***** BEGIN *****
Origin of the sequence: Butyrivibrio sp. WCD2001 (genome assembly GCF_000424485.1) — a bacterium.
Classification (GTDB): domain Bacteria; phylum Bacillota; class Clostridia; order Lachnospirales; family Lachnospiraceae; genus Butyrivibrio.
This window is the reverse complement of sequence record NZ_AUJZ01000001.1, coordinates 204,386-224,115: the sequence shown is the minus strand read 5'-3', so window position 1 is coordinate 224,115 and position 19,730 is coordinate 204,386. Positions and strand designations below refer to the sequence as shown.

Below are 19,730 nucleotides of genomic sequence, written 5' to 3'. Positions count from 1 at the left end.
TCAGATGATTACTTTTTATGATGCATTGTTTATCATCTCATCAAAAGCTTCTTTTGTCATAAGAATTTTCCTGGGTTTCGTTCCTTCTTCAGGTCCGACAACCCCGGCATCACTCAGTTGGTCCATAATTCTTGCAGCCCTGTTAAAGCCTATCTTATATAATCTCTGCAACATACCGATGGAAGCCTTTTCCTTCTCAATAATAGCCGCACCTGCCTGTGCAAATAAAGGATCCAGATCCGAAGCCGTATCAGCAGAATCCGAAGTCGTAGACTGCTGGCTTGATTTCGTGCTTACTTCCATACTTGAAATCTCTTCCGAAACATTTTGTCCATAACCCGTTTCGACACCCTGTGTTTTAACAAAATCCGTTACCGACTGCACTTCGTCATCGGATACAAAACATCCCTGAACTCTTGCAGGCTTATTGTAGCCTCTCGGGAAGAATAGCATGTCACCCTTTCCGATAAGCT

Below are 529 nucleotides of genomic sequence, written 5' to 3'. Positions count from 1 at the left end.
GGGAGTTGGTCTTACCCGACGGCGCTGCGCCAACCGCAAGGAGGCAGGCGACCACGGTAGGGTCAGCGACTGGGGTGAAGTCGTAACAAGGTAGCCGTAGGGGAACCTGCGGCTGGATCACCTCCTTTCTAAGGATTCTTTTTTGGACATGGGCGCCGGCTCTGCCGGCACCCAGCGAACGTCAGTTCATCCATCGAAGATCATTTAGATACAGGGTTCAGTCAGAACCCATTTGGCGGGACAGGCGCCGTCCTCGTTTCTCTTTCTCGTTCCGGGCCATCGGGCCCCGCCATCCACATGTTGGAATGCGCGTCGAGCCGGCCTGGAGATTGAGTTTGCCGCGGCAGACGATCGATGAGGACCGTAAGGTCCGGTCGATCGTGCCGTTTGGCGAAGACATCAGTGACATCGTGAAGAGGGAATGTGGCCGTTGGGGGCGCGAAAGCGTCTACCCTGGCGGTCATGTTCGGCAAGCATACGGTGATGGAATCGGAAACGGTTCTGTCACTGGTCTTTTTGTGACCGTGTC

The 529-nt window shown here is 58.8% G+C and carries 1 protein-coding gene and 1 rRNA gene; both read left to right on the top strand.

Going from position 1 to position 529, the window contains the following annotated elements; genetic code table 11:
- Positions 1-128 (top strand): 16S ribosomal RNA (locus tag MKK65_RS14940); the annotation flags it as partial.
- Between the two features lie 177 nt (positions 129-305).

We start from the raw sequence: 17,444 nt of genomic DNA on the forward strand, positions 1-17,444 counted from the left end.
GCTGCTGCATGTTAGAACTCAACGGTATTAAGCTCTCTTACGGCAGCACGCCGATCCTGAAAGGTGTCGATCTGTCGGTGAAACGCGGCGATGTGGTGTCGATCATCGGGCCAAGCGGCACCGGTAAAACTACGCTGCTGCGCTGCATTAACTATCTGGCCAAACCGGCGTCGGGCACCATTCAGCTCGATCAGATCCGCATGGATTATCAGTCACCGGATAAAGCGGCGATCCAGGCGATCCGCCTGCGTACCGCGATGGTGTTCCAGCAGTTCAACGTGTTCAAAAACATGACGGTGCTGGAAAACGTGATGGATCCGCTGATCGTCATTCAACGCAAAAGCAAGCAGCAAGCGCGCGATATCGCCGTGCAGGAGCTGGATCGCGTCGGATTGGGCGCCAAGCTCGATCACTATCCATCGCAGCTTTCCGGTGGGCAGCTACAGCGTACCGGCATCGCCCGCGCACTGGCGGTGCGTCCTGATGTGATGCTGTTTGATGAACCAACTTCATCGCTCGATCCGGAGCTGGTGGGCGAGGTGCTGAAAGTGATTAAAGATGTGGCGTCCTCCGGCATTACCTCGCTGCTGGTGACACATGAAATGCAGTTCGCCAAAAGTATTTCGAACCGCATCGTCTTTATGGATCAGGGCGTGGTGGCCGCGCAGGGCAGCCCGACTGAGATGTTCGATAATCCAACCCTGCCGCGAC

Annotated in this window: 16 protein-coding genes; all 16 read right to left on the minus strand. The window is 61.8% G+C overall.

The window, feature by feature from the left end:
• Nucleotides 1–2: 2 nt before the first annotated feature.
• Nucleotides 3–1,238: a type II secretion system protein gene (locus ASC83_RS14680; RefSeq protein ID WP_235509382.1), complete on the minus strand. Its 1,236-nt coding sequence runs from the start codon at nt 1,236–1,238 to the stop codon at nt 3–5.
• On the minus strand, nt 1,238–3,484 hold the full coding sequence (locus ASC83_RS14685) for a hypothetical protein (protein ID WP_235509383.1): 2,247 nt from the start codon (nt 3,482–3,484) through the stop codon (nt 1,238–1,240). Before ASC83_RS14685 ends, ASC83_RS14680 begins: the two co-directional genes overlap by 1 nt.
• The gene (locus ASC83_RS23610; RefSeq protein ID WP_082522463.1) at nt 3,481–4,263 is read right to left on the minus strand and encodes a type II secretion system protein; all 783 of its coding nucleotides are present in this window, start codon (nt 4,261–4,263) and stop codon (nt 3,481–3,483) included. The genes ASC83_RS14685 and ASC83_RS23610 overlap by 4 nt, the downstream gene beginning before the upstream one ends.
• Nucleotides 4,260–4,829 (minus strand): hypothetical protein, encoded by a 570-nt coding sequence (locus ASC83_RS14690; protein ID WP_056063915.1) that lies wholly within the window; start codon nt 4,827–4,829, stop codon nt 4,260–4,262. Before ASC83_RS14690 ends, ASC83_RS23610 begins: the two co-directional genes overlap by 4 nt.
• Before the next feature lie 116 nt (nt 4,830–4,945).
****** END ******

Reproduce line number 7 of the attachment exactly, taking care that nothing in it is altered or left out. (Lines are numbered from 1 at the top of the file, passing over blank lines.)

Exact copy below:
GGGAGTTGGTCTTACCCGACGGCGCTGCGCCAACCGCAAGGAGGCAGGCGACCACGGTAGGGTCAGCGACTGGGGTGAAGTCGTAACAAGGTAGCCGTAGGGGAACCTGCGGCTGGATCACCTCCTTTCTAAGGATTCTTTTTTGGACATGGGCGCCGGCTCTGCCGGCACCCAGCGAACGTCAGTTCATCCATCGAAGATCATTTAGATACAGGGTTCAGTCAGAACCCATTTGGCGGGACAGGCGCCGTCCTCGTTTCTCTTTCTCGTTCCGGGCCATCGGGCCCCGCCATCCACATGTTGGAATGCGCGTCGAGCCGGCCTGGAGATTGAGTTTGCCGCGGCAGACGATCGATGAGGACCGTAAGGTCCGGTCGATCGTGCCGTTTGGCGAAGACATCAGTGACATCGTGAAGAGGGAATGTGGCCGTTGGGGGCGCGAAAGCGTCTACCCTGGCGGTCATGTTCGGCAAGCATACGGTGATGGAATCGGAAACGGTTCTGTCACTGGTCTTTTTGTGACCGTGTC